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Facebook to invest $750 million, create 100 jobs in 416-acre Data Center Campus in Georgia

Facebook's proposed 416-acre data center campus in metro Atlanta could be the biggest economic development project in Georgia's history.

 

The Menlo Park, Calif.-based social network is expected to invest more than $40 billion over two decades and create about 500 jobs, a source said Tuesday. That dwarfs previous investment estimates.

 

Facebook Inc. (Nasdaq: FB) and the Georgia Department of Economic Development declined to comment on the proposed expansion.

 

Facebook, which will develop the campus in five phases, would initially invest $750 million and create up to 100 tech jobs. The overall investment would include land acquisition costs, facility build-outs, server equipment and backup power generators.

 

An entity named Morning Hornet LLC, said to represent Facebook, has a contract to acquire the 416 acres in Stanton Springs, a 1,620-acre master-planned development about 30 miles east of Atlanta. The site is near biotech Shire’s $1.2 billion manufacturing plant. 

 

Stanton Springs Joint Development Authority officials, on Tuesday, voted to approve the land sale and a more than $40 billion bond resolution. The deal hinges on a Morgan County Superior Court judge validating the bond in the next two weeks. 

 

Atlanta is also said to be on the radar of other West Coast Internet behemoths. Amazon and Microsoft are eyeing metro Atlanta for standalone data centers, Atlanta Business Chronicle has learned.

 

Rendering of Facebook's Planned Data Center near Omaha, Nebraska (Photo: Omaha World Herald)

 

"Metro Atlanta is a top five data center market — and one with the strongest growth momentum," said Tim Huffman, a senior vice president of Data Center Solutions at real estate services firm CBRE Inc.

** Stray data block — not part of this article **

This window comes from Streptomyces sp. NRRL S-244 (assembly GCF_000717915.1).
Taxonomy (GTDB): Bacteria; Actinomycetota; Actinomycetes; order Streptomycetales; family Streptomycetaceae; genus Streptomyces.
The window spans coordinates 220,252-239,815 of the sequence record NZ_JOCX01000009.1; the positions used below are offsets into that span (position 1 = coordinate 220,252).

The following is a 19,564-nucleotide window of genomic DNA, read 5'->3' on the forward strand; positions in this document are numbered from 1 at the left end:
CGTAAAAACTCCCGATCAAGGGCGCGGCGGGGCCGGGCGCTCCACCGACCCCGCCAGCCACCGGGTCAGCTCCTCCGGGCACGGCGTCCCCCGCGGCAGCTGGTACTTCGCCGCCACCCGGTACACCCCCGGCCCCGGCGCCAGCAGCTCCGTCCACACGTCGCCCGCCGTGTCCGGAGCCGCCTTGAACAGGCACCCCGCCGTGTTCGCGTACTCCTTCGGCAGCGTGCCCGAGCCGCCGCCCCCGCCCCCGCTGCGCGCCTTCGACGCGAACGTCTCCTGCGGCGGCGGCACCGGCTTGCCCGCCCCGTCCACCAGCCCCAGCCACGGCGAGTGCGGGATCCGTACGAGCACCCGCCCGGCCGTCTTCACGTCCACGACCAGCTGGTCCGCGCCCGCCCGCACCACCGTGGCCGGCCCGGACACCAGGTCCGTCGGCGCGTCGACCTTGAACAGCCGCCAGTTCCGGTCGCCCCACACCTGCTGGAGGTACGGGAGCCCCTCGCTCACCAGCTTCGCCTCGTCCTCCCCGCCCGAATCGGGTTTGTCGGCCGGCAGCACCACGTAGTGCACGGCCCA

“Atlanta has long been overdue for this type of hyper-scale data center development,” Huffman said. “Atlanta is going to become the most prominent data center market.”

 

With 1.37 billion daily active users, Facebook is the third-busiest site on the internet. Data centers, which can be as large as shopping malls, house tens of thousands of computer servers that share those status updates with your social network.


The Georgia data center could be related to Facebook’s plans to take on Apple and Amazon in the voice assistant wars. The social media behemoth could be developing its own version of Amazon’s Alexa and Apple’s Siri. The “video chat device,” designed for use in the home, includes a large touchscreen, wide-angle camera, microphones, and speakers, according to Bloomberg. Facebook would need to scale its data center infrastructure to process the billions of queries its voice assistant would receive.

 

Data center demand is also fueled as social networks build robust messaging platforms. People are increasingly using Facebook Messenger instead of personal email.  Facebook has data centers in Oregon, North Carolina and Iowa. Centers in Fort Worth, Texas; Los Lunas, New Mexico; and New Albany, Ohio are under construction. In October, Facebook said it will invest $1 billion in a data center near Richmond, Va.

 

Facebook has multiple Atlanta postings related to its Data Center Engineering & Construction Team. The postings seek a construction project engineer and two construction project managers. Responsibilities of the project manager jobs include supporting a regional construction manager who manages the construction of multi-phased data center projects.

 

Atlanta is among the fastest-growing markets in the country for data center space, in terms of build-out. Demand in the metro area is up about 20 percent year-over-year.  

 

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